Resew • Zippers • Clear Plastic Foam • Water Proofing • New Free Estimates • Fast Quality Work

5015 15th Ave. NW, Seattle, WA 98107

(206) 783-1696 - www.MacTops.com

No ocean too big, no trip too small, no ship too large, no mast too tall, sail or power, we move them all! When you are ready, give us a call. Professional service since 1967. CappyTom@aol.com, (206) 390-1596.

Adler Barbour

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See us for a Better way to Heat Your Boat

T

www.48North.com

Espar by Parts • Sales • Service (206) 548-1306 Eberspächer www.nwmarineair.com


Professional Services

Cover Artist This month’s cover is “Red Skies” by local artist Sophie Thomas.

• Rotary Swaging • Roller Furlings • Life Lines • Mast Repair • Standing Rigging

(360) 293-1154 www.northwestrigging.com

Contact Sophie at skthomas09@gmail.com

Marine Equipment

Marine Equipment

Marine Equipment

Probiotic Tank Treatment

STAR CLASS SAILS FOR SALE - 3 Star Class Mainsails / 2 Quantum and 1 North (various ages and usage)- 4 Star Class Jibs / 4 Quantum (various ages and usage) Additional equipment and gear, please contact Dave at (206) 245-4774 to set up a day and time to see the sails.

eliminate h ead odor ™

Shower, mist & stream settings. Hydrate, cool off & clean. �am�ing, �icnics, �each & water �ghts.

www.ForgetAboutItForBoats.com

Available at LFS Marine & Outdoor

5858

DIESELS Rebuilt Universal M25 and M25XT, two complete marine units. $4,500 each. Would replace existing Atomic 4 gas engines in Catalina and Erickson, (206) 842-6873. treesteward@hotmail.com 6076

Odor-free Dishcloths Self-cleaning

Washcloths

www.48North.com

October 2016

57


Marine Equipment

Marine Equipment

• NOAA Charts • Bronze Hardware • Knot Tying Board • Unbreakable Galleyware • Shipmate Stoves • Traditional Rope • Custom Wood Blocks • Nautical Books & Gifts Port Townsend, WA (360) 385-3628 x101 www.woodenboatchandlery.com

Wooden Boat Chandlery

Volume Discounts:

Purveyors of Quality Shipwright Products

k Prisms, ulls to Dec P l el B m Fro ners. for boat ow everything

Marine Equipment Marine SEXTANT Astra 111b sextant in original wooden box. Very good condition. $600. Email svkoyah@hotmail.com 6086

DIESEL MOTOR Never used. 25 Horsepower Beta Diesel with Sail Drive. Upgrade on alternator and panel. $10,500. In Montana. May deliver. (406) 465-2366. 5983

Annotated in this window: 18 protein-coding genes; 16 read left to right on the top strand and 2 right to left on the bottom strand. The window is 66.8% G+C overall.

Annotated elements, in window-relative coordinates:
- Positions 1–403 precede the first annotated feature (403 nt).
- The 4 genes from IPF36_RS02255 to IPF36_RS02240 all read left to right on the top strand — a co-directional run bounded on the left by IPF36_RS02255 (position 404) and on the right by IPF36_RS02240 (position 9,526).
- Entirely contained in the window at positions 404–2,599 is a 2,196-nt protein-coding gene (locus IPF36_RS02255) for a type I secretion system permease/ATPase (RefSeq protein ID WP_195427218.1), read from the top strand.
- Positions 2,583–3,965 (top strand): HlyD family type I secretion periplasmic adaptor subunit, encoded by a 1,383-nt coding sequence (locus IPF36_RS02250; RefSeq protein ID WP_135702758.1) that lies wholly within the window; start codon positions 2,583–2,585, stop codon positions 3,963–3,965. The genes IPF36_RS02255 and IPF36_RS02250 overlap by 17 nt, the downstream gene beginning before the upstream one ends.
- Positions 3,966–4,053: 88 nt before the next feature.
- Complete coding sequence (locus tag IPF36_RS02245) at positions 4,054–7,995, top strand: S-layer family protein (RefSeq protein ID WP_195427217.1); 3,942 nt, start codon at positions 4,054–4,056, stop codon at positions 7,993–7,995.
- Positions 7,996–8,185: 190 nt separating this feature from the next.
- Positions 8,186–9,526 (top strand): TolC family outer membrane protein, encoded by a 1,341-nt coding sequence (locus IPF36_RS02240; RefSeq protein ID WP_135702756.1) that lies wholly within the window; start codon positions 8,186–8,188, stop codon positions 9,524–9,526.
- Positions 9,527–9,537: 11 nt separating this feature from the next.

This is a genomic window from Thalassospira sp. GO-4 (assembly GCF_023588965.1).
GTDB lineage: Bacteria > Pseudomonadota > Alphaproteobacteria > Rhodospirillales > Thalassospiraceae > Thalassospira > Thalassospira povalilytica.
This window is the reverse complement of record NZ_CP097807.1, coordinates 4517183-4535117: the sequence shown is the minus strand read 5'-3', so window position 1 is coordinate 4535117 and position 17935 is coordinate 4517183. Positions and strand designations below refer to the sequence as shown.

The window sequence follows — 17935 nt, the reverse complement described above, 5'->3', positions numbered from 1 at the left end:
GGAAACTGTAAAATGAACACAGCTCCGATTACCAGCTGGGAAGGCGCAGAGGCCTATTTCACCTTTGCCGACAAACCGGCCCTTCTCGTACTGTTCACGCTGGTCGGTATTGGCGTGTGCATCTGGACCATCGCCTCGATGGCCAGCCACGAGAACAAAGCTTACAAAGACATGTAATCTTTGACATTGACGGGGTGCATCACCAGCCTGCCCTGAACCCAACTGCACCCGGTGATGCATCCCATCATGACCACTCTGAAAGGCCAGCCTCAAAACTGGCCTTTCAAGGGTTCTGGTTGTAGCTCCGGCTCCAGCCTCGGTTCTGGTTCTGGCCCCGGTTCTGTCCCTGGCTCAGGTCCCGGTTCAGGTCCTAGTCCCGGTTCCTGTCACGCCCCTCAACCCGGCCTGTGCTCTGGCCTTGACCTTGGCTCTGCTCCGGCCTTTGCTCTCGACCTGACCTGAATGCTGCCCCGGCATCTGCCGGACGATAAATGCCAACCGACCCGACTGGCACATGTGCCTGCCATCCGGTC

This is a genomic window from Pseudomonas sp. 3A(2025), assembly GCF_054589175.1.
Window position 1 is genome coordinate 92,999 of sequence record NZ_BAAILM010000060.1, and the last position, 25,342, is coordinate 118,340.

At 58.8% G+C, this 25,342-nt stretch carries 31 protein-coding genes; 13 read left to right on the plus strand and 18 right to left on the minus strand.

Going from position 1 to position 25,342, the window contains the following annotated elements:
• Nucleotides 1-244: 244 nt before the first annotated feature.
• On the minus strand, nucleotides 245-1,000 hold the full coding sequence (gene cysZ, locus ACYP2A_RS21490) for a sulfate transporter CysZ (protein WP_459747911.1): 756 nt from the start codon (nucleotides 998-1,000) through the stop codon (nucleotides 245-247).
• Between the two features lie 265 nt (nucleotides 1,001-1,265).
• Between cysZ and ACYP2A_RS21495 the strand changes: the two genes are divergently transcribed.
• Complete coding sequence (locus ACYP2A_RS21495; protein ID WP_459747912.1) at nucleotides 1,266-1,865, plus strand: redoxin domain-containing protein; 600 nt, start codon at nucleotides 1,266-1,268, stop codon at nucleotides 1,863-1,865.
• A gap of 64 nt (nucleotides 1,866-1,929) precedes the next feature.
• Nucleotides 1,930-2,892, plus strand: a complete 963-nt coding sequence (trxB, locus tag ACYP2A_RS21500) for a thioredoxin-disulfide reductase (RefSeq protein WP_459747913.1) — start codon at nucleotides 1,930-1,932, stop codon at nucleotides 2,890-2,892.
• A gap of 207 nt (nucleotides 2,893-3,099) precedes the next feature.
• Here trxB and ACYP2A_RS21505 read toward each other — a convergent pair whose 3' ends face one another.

Help wanted HIRING IN MEXICO! Fast growing Canadian company with 3 large dive boats in Mexico is hiring.

6327 Seaview Ave NW Seattle, WA 98107 Phone: (206) 789-7350 Email: savannah@48north.com

www.hydrovane.com

FEEL THE FREEDOM Of sailing with a Hydrovane

FOR SAlE ATN GENOA SLEEVE - 40 ft. long, NEW . $175

Independent Self-Steering Windvane AND ‘Ready to Go’ Emergency Rudder...

8.5 FT. ZODIAC INFLATABLE . . . . . . . . $850

• • • •

JIB TOP - 57.2’ x 44.4’ x 31.0’, CL-90P cruise laminate, #8 HF, white WeatherMax UV cover, Multi-Track  foam  luff pad, U & amp; O leech line, NEW . . . . . . . . . . . . . . . . . . . . . . . $4,500

No problem to install off center No lines running through the cockpit No worries in case of steering failure Your best crew member - will steer 24/7 and won’t eat, sleep or talk back!

SYMMETRICAL SPINNAKER – 29.5’ x 17.1’, 0.6 oz. nylon . . . . . . . . . . . . . . . . . . . . . .$100

Call Scott at (206) 719-8436

Canadian company with bases in Cabo San Lucas and Ensenada, Mexico is growing fast with the addition of a new boat in October. We are hiring into the following positions; Director of Engineering (well suited for Captain or Engineer who is ready to be shoreside), marine engineer, mate, Captain, chef, dive masters and also mechanic, carpenter and welder. We are a progressive Canadian company with an emphasis on safety, excellence in guest experience and happy staff, happy ships. If you think it’s cool to scuba dive with great white sharks and giant mantas in remote off-shore marine biospheres, we are the company to work for! Interested applicants should email their resumes to; hire@nautiluscareers.com.

October Issue Classified 2.87” @ $40/inch= $114.8 WRITE FOR US! Plus 1” Color @ $10/inch= $124.8 At 48° North, weFOR always US! welcome WRITE *perwordsmith inserttion a well traveled to contribute. At 48° North, we always If you enjoy spinning a yarnwelcome and going aout wellfortraveled wordsmith contribute. a sail in the PacifictoNorthwest, If you enjoy give spinning a yarn and going us a call! out for a sail in the Pacific Northwest, (206) 789-7350 us athe call! (Ask give for Joe, editor) (206) 789-7350 or email joe@48north.com. (Ask for Joe, the editor) or email joe@48north.com.